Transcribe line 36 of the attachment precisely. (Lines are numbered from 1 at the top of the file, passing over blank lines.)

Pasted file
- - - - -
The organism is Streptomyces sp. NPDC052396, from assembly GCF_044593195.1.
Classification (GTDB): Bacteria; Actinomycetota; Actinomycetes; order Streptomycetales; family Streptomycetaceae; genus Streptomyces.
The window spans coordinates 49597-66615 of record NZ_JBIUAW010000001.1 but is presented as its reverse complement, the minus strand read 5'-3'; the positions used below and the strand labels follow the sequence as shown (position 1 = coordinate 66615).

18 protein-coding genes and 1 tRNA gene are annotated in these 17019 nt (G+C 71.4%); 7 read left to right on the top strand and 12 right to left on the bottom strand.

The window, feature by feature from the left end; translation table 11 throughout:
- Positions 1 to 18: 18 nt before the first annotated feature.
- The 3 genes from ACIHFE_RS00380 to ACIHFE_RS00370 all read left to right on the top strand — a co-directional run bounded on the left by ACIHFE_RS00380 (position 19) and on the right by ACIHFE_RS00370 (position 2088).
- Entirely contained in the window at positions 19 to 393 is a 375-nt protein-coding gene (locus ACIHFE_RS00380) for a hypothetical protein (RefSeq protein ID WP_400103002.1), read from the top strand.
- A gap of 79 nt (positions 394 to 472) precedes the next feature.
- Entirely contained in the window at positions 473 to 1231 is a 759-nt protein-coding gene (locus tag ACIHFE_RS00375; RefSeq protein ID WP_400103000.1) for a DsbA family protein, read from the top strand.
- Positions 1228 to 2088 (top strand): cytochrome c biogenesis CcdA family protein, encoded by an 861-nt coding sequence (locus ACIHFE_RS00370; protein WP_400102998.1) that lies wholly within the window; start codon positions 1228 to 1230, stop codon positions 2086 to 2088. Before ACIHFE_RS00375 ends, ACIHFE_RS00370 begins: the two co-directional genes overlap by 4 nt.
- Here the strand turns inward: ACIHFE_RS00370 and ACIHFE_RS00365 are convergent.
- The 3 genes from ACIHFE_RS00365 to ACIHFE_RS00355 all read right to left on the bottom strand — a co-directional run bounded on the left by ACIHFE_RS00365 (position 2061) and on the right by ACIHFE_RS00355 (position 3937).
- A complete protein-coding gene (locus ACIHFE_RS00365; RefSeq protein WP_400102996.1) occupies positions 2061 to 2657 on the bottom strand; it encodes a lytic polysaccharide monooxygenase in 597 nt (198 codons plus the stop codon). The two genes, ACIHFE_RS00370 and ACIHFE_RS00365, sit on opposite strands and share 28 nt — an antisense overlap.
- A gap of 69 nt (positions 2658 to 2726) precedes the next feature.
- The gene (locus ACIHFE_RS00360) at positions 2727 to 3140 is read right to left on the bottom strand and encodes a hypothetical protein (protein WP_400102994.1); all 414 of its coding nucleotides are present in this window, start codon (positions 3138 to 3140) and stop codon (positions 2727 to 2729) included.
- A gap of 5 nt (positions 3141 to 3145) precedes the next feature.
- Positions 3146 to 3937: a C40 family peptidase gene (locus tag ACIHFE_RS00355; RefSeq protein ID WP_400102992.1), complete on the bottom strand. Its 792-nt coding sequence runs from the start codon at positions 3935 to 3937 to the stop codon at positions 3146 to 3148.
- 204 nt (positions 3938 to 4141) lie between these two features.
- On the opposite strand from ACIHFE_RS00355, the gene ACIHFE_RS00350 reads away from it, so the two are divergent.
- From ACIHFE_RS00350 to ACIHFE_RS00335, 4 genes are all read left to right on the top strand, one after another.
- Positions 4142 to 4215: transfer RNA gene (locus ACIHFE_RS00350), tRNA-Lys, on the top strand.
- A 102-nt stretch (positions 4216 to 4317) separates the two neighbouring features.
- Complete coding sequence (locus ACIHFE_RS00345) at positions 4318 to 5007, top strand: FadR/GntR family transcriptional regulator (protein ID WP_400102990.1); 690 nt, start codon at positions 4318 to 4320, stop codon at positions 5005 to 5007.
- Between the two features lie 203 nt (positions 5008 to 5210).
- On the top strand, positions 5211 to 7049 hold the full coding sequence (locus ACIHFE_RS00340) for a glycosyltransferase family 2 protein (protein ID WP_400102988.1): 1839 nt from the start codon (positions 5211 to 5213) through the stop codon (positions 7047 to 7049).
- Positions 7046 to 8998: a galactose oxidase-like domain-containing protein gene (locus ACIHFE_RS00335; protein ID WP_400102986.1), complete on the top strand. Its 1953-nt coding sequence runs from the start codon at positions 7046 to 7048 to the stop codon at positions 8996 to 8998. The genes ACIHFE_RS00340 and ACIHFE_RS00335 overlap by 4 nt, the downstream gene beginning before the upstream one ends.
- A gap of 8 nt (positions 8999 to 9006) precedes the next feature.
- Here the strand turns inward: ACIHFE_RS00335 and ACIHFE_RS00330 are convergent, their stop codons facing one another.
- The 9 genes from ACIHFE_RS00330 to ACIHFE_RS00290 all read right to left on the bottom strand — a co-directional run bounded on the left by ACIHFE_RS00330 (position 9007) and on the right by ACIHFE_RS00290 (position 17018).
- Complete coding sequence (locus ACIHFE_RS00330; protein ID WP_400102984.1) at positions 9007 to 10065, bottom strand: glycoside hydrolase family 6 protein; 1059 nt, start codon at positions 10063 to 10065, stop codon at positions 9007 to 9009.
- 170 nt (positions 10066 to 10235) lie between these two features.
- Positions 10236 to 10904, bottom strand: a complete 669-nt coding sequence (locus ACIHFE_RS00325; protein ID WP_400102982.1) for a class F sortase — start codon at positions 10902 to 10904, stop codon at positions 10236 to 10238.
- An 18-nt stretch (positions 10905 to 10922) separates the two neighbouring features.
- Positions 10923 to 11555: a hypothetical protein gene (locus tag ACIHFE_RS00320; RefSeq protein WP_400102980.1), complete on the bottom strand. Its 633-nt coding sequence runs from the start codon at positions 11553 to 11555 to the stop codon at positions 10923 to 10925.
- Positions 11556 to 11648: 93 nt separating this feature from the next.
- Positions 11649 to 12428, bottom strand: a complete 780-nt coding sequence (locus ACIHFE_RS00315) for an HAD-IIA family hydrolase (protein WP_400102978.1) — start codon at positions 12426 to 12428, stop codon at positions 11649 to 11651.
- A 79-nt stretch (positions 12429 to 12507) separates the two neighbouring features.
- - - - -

- Positions 11556 to 11648: 93 nt separating this feature from the next.